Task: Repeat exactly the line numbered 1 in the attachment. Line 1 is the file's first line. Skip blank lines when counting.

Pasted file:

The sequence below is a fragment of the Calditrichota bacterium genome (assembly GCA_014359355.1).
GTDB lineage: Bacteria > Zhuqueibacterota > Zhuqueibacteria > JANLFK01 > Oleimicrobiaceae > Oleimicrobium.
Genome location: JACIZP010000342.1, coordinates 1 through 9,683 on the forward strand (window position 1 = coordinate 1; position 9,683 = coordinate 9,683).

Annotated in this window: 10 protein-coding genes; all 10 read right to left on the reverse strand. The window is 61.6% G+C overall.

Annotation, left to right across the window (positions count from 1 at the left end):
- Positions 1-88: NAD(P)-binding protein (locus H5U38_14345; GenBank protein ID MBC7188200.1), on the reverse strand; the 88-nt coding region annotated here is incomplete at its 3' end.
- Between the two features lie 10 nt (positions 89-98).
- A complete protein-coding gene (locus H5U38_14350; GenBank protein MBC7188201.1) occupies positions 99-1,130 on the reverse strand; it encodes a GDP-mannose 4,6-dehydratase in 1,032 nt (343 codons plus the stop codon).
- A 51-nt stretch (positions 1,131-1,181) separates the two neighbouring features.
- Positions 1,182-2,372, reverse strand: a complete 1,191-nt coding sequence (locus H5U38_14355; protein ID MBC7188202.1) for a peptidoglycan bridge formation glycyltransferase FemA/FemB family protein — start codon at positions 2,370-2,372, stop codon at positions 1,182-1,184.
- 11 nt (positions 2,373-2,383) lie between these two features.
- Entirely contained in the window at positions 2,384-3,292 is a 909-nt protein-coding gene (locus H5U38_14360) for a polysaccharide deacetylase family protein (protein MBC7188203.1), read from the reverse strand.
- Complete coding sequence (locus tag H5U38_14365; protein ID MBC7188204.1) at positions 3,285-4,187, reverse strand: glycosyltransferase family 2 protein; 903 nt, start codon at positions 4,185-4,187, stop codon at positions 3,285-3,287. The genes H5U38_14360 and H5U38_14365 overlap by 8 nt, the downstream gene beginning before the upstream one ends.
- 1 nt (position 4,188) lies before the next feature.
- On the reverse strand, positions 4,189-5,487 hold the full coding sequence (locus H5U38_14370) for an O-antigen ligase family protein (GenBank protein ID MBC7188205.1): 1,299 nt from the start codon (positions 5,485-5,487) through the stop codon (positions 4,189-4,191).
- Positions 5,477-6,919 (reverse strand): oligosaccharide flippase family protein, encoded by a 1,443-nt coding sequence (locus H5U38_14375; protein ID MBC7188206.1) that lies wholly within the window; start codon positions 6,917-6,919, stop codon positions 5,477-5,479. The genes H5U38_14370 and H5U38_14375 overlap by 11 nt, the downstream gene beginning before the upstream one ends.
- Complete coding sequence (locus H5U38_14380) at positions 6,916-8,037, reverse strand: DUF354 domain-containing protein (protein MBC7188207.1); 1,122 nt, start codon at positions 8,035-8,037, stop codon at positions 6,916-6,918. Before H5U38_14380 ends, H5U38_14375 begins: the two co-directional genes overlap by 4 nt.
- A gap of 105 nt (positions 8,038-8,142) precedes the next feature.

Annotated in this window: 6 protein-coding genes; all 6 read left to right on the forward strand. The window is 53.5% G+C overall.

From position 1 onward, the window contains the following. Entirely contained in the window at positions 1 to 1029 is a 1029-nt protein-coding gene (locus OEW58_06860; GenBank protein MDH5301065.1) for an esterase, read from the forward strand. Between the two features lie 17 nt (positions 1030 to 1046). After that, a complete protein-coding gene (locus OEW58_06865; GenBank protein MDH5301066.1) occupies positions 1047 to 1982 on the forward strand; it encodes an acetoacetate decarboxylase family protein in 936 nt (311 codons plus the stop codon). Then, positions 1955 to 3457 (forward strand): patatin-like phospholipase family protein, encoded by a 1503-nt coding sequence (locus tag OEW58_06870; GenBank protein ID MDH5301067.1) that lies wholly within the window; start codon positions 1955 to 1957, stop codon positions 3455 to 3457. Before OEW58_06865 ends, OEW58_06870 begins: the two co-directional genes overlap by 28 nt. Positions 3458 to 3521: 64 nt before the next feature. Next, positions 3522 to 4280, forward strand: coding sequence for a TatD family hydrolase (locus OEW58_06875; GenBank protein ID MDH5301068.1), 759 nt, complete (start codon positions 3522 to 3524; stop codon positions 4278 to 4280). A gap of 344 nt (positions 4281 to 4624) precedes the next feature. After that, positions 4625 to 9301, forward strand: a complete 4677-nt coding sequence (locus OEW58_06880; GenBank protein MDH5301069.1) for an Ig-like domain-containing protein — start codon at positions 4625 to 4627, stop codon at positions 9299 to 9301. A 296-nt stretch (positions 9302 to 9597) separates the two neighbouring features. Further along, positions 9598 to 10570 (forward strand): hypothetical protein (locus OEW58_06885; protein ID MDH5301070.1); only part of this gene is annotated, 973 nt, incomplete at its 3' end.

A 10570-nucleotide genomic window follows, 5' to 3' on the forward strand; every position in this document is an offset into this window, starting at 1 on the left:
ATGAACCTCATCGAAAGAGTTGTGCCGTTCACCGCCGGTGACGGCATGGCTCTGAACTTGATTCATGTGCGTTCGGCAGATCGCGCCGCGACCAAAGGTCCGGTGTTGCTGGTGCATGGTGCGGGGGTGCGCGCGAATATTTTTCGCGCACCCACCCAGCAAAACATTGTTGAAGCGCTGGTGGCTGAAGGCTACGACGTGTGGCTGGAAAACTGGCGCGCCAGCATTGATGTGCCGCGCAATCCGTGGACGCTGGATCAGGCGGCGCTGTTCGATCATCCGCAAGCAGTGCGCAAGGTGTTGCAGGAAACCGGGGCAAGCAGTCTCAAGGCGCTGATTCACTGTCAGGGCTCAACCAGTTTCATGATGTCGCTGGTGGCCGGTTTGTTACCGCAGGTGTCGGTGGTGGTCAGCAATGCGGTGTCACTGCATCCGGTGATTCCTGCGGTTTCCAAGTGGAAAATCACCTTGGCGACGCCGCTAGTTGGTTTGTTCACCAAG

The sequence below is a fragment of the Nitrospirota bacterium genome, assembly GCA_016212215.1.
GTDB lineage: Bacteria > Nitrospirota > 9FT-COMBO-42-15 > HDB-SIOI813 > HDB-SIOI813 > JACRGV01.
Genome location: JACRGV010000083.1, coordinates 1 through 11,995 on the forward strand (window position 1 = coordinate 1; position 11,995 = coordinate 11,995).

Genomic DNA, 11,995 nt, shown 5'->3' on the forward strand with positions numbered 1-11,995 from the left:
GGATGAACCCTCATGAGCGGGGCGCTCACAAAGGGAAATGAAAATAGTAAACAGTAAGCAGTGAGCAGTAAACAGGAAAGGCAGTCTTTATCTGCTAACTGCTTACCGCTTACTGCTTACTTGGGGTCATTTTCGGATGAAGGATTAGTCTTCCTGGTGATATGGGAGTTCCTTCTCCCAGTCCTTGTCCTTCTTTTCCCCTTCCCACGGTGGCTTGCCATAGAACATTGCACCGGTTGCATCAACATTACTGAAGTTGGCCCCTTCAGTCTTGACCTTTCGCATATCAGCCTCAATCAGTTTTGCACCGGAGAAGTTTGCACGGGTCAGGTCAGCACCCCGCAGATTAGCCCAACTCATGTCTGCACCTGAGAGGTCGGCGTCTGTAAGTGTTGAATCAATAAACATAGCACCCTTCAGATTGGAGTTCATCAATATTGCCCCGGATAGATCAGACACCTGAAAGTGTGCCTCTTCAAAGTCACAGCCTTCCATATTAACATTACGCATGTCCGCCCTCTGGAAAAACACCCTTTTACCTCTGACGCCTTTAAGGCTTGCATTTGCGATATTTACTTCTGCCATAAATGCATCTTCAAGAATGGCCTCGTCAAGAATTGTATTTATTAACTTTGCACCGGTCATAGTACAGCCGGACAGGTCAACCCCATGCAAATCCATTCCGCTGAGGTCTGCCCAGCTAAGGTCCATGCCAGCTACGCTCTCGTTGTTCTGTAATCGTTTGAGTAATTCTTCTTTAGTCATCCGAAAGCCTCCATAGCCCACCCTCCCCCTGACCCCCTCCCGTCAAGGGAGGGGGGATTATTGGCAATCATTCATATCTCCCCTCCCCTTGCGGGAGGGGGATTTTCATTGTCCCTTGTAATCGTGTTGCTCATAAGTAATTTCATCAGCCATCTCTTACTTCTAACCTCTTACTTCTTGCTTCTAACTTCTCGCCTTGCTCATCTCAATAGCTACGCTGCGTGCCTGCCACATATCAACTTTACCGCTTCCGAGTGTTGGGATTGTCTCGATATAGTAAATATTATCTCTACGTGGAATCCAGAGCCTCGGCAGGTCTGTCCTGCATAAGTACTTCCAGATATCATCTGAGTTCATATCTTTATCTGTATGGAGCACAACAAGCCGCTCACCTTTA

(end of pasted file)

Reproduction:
The sequence below is a fragment of the Calditrichota bacterium genome (assembly GCA_014359355.1).